Auction Wholesale Market
A degree of stability seems to be returning to the UK used car auction market. Whilst the key measures of First Time Conversion Rate, Percentage of Original Cost New, and Sales Volume Index all dipped slightly in August, they all recovered in September and continue to exceed the figures achieved in the same month last year. Of course, with all the ongoing uncertainty in the world, it is too early to state that we are back to normal, but it is encouraging to see that despite all the challenges the auction market is still performing well.
The rapid post-lockdown recovery was, at least in part, driven by a need to re-stock sites and feed pent up retail demand. Virtually every car offered received multiple bids and anything desirable was selling for very strong money. This slowed, and feedback from the market suggests that buyers are becoming a little more selective in what they buy. Desirable retail stock is still selling well at auction, moving quickly and for good money, but the less desirable stock is starting to become harder work. Cars with damage or less appealing specification can struggle to even get a bid, and those that do sell are not achieving the sort of money they would have two to three months ago.
In terms of what is popular, SUVs continue to sell well. Convertible hammer prices are weakening, no doubt due to the change in season, although they are still selling. Despite all the media hype and their apparent popularity in the new market, alternatively fuelled cars continue to challenge vendors in auction channels. This could be because the latest generation vehicles have much longer ranges and quicker charging times than those typically found in the used market, making them appear less desirable and thus perhaps worth less than the vendors may be hoping… Also, the restrictions around leisure activities have meant reduced demand for taxis and minicabs, which have become biased more towards low emission cars in recent years.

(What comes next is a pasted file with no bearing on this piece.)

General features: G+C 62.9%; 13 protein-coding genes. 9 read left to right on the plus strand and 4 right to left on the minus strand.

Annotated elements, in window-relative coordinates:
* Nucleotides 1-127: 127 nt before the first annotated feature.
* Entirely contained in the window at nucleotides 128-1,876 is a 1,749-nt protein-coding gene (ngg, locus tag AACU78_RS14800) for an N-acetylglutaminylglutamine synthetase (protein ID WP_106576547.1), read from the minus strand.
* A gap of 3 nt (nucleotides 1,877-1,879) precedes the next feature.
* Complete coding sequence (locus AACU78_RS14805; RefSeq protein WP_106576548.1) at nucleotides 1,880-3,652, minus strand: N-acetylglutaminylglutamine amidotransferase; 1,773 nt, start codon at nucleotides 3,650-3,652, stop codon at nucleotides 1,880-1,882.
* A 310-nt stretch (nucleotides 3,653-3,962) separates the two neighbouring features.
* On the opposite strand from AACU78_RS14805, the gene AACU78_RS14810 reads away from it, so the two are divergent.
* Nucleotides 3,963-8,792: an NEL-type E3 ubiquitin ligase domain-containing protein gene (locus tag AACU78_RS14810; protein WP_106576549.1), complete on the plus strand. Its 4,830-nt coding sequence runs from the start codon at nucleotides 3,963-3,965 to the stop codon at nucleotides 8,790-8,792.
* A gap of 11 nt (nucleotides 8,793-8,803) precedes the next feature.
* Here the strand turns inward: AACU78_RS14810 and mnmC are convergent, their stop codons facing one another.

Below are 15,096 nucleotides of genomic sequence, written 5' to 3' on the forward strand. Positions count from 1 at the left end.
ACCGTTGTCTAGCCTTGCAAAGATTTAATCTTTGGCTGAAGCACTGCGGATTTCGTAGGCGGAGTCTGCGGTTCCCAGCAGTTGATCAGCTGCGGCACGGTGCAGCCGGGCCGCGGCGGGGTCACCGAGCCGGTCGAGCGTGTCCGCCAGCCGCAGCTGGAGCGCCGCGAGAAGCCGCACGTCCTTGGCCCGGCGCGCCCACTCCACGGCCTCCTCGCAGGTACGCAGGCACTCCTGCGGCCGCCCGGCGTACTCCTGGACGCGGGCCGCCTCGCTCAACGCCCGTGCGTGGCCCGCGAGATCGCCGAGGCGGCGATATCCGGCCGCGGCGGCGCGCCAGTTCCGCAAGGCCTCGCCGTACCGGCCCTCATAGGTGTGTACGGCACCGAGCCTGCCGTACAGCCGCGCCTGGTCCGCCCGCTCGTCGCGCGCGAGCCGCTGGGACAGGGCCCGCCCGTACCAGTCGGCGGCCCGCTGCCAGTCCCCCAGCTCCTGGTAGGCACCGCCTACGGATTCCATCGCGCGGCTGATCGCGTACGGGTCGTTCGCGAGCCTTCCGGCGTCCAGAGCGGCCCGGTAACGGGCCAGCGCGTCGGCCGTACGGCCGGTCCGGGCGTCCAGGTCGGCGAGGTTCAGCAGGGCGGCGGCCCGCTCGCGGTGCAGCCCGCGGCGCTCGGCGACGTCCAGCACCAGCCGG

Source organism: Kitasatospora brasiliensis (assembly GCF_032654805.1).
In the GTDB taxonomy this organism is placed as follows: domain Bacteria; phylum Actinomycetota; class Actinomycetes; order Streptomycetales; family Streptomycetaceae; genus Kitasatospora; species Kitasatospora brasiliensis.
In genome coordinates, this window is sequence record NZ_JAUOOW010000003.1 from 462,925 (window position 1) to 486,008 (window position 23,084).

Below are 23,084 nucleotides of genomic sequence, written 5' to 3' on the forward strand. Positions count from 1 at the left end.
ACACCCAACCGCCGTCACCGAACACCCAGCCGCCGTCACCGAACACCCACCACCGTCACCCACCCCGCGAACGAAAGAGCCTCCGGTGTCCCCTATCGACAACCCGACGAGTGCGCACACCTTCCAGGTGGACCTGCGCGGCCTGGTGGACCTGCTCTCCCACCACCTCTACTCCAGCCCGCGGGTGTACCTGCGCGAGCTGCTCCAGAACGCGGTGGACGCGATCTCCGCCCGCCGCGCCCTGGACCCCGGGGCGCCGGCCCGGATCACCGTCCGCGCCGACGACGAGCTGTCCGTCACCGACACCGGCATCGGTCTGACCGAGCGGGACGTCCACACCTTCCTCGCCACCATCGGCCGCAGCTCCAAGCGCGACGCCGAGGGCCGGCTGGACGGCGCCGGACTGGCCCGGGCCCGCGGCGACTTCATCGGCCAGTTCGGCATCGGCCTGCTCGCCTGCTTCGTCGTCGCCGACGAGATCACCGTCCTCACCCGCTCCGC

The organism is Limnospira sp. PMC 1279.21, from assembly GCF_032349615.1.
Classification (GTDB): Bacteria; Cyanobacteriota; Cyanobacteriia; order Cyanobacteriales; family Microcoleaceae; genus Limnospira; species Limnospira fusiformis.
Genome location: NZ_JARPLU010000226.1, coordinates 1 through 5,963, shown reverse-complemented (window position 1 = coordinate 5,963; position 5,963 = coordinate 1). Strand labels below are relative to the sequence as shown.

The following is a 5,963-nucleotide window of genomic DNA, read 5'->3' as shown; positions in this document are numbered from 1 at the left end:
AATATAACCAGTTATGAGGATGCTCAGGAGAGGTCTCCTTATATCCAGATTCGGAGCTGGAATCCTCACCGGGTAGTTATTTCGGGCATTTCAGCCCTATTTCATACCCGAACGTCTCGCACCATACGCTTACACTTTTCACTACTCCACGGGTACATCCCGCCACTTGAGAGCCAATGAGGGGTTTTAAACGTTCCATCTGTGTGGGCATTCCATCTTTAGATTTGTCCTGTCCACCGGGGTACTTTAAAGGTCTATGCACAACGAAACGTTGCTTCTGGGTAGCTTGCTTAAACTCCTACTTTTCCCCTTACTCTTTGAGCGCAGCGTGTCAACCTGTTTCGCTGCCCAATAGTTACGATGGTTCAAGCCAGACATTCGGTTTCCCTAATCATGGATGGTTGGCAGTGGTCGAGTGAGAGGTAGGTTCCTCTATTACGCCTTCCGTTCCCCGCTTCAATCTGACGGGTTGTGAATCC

Used Retail Market
The used Retail market is also showing signs of stabilising, with the number of sales observations and the average sale price for September being very similar to those in August. The number of observations is still lower than for the same month last year, down just over 10%, but the average sale price is 5.8% higher, even though the average age of the cars sold was 47.5 months, almost 20% higher than the 39.8 months reported for September 2019.
Glass’s live retail pricing tool GlassNet Radar also shows that the average time a car spends on the forecourt continues to decrease. At 37.7 days it is 8.1% lower than the 41.0 days reported for the same month last year, and a notable 17% improvement over August’s 45.5 days. This is a good indication that there continues to be a healthy retail demand for used cars.
Taken at face value, the metrics for both the wholesale and retail markets suggest that October will be another promising month. However, we continue to live in uncertain times and the recent lockdown announcements may likely slow down the recovery, especially in those regions that are seeing more stringent conditions. More transactions are now carried out remotely though, not just for the wholesale market but also for retail, and this may lessen that impact. We are also heading into the final few months of the year which traditionally means a slowing down of the market, especially if we have “proper” winter weather. So, as we head into the final quarter of what has been an extraordinary year the only thing we can be certain of is that the used car markets – both wholesale and retail – are as unpredictable as they have been for most of this year. Of course, Glass’s Editorial team will continue to monitor activity and share what they find.